thanks guys, this is what I am after.

The fork clamp shouldn't be a problem, getting the frame clamp may be though.

I think having something welded to the frame rather than drilling is my preferred option so will investigate that further.

Cheers
Jeff.
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post #9 of 18 (permalink) Old 02-16-2017, 05:49 PM
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Re: Steering Dampers for Slabbie 750's

Something I feel compelled to mention, and it's why I have not yet refitted one to my bike, is that particular rig will work, but I spent an inordinate amount of time fiddling with it to no have the heim joints bind either at the for or the frame.

If you can get your hands on the fork clamp, that's a good start. But be sure to swing the forks through their arc while holding the damper body at various angles until it will operate without binding at the fork clamp. I began doing this as I set about fitting a new damper I bought - a round-body Shindy with a longer stroke - and found that I will need to fab a frame clamp with a different mounting position than the one shown for bind-free operation.

Lots of these were mounted on lots of bikes, so either those guys had to do the same fiddling, or they had some mojo that enabled an easy install.

Another thing to consider, which I intend to do myself, is to mount the damper on the right side of the bike. This will lessen the possibility of contacting/bending the damper rod as one is wheeling it to tech, loading in a truck, or moving it around the garage. I always found it a PITA to stay clear of it while wheeling it around.

These are just my observations and/or caveats; other may have more patience or care.

Good luck!
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post #10 of 18 (permalink) Old 02-16-2017, 06:11 PM
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Re: Steering Dampers for Slabbie 750's

I actually just did a bunch of research on this exact question for myself, I'm glad you asked. I have a 1st gen 750 as well, also looking to add a damper. I also have 17" wheels, R1 shock but my front end is 1100 USD forks that are wider apart from each other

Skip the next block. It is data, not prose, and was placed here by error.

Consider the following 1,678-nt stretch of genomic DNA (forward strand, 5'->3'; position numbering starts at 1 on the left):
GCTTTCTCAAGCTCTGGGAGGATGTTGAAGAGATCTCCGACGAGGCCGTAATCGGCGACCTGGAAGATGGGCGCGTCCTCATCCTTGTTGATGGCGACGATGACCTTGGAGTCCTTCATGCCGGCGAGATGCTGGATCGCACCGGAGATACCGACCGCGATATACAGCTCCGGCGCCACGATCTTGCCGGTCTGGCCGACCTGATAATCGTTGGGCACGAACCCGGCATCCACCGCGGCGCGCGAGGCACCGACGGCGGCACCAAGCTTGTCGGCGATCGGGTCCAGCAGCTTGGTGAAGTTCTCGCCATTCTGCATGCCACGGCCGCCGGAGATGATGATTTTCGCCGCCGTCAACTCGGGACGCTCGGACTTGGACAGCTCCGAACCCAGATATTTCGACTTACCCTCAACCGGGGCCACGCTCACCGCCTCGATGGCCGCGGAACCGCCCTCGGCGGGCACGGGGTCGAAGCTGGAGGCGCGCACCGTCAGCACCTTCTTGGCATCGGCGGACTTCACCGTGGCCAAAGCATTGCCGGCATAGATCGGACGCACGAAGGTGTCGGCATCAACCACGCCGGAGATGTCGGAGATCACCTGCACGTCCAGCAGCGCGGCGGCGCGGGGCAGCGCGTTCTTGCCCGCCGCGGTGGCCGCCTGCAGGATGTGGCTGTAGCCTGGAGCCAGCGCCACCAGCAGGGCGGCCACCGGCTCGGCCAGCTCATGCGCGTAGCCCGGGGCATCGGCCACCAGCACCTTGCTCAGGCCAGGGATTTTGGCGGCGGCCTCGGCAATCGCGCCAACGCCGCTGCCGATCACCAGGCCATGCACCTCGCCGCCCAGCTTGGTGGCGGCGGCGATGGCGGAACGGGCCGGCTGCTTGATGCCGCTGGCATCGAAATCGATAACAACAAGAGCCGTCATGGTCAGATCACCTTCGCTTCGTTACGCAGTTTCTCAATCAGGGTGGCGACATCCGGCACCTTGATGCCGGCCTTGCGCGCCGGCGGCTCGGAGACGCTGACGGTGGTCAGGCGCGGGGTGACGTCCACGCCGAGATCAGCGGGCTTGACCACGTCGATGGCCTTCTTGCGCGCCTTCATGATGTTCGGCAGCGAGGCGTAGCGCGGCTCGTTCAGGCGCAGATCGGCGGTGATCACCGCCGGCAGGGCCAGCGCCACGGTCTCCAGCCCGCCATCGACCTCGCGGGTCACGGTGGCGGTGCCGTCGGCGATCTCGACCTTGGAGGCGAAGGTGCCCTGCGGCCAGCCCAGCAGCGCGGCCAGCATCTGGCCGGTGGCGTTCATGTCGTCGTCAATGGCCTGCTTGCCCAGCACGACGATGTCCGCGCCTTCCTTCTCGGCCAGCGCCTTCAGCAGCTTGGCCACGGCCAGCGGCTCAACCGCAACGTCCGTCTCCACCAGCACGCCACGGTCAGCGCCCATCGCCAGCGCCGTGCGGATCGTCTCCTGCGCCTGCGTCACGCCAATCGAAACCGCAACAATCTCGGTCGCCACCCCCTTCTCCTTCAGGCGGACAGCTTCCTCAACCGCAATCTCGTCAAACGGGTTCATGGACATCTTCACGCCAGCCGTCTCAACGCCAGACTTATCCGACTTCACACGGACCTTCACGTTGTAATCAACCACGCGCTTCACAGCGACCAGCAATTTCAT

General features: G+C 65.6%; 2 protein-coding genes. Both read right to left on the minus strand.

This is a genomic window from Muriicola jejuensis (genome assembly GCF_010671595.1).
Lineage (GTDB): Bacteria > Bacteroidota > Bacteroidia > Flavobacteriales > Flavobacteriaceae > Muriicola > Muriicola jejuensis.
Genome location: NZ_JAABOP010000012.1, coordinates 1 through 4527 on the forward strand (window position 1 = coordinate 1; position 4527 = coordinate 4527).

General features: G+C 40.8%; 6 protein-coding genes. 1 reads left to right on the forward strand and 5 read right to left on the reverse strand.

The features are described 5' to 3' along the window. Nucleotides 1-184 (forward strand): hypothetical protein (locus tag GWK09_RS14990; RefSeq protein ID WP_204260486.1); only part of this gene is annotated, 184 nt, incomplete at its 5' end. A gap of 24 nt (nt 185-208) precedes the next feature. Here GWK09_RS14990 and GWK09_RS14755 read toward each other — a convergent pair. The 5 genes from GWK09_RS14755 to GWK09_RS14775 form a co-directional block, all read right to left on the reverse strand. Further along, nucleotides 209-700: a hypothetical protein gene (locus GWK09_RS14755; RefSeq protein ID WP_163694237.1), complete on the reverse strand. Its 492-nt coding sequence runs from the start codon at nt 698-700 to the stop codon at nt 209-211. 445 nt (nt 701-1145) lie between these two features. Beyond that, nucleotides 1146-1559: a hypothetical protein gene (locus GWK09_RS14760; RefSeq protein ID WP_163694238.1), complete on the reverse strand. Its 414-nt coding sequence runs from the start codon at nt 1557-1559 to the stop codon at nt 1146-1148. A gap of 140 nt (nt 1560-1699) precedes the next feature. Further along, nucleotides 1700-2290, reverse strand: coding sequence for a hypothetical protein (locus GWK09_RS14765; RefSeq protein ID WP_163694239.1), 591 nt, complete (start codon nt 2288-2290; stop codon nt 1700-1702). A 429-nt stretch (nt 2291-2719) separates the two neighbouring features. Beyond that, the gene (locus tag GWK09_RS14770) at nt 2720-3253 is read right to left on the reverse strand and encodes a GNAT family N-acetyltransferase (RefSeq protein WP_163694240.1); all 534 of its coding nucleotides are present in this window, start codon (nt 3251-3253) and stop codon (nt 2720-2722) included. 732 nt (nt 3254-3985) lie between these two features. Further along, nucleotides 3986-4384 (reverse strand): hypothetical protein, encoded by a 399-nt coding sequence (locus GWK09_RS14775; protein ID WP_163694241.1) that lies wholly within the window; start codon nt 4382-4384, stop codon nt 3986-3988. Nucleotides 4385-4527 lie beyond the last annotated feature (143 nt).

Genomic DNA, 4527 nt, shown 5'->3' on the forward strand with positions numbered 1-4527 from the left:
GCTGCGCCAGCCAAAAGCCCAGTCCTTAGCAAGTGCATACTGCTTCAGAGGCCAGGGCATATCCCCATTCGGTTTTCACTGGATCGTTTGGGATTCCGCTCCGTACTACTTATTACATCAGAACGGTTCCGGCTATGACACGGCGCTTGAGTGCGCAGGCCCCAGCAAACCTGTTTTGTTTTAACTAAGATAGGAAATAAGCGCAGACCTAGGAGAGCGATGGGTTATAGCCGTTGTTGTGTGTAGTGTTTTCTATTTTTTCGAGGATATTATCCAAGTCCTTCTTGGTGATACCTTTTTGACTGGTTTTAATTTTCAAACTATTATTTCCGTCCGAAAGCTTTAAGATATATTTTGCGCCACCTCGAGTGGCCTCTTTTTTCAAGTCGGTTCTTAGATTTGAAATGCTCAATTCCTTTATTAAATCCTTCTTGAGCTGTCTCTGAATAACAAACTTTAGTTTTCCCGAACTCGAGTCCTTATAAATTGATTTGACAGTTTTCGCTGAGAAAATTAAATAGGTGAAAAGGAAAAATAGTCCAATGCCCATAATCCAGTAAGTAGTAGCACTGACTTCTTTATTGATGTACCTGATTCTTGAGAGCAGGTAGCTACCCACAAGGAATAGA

1st gen 1100's use a damper from the factory, mounted under the ignition and gauge cluster. This same damper is used on all the water cooled 1100's and is non-adjustable. the 1100's fitted with this damper had a notch welded / casted onto the frame neck where this would bolt to, the only thing we have to work with is the mounting point for the headlight "cage", a bracket will need to be fabricated

I plan on doing this, I have the fork clamp already and bought a generic adjustable damper for cheap. the damper is longer than the oem 1100 one so I will need to play with different setting and see what I come up with
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post #11 of 18 (permalink) Old 02-17-2017, 06:26 AM
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Re: Steering Dampers for Slabbie 750's

Do a google search for shindy daytona they still do the entire kit if you are looking for the frame mounted ones. I can still get one in Aus for $350 through my local Suzuki dealer the only problem with them was a loss in full steering lock
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post #12 of 18 (permalink) Old 02-17-2017, 08:01 AM
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Re: Steering Dampers for Slabbie 750's

The easiest way to do it is the way the factory did it on the race bikes. Start with a 15mm round rod 40mm long and drill and tap it to accept a rod end, or screw for a damper body clamp. The factory used an M8. They also put a little taper on the outside and relieved the inside on the back. The pictures show where and how they welded it. The fork clamp they used had a bevel on it, too.

You could also weld a tab onto the steering head to install a damper in the location of the 1100 and Limited bikes, if you want.
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post #13 of 18 (permalink) Old 02-17-2017, 12:18 PM
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Re: Steering Dampers for Slabbie 750's

my 2 cents:

i have three first gen track bikes, with 17" wheels, ohlins shock and USD front end, and none of have a steering damper...because none have any wobbles/tank-slappers. even at track speeds, with elevation changes that cause the front-end to get light.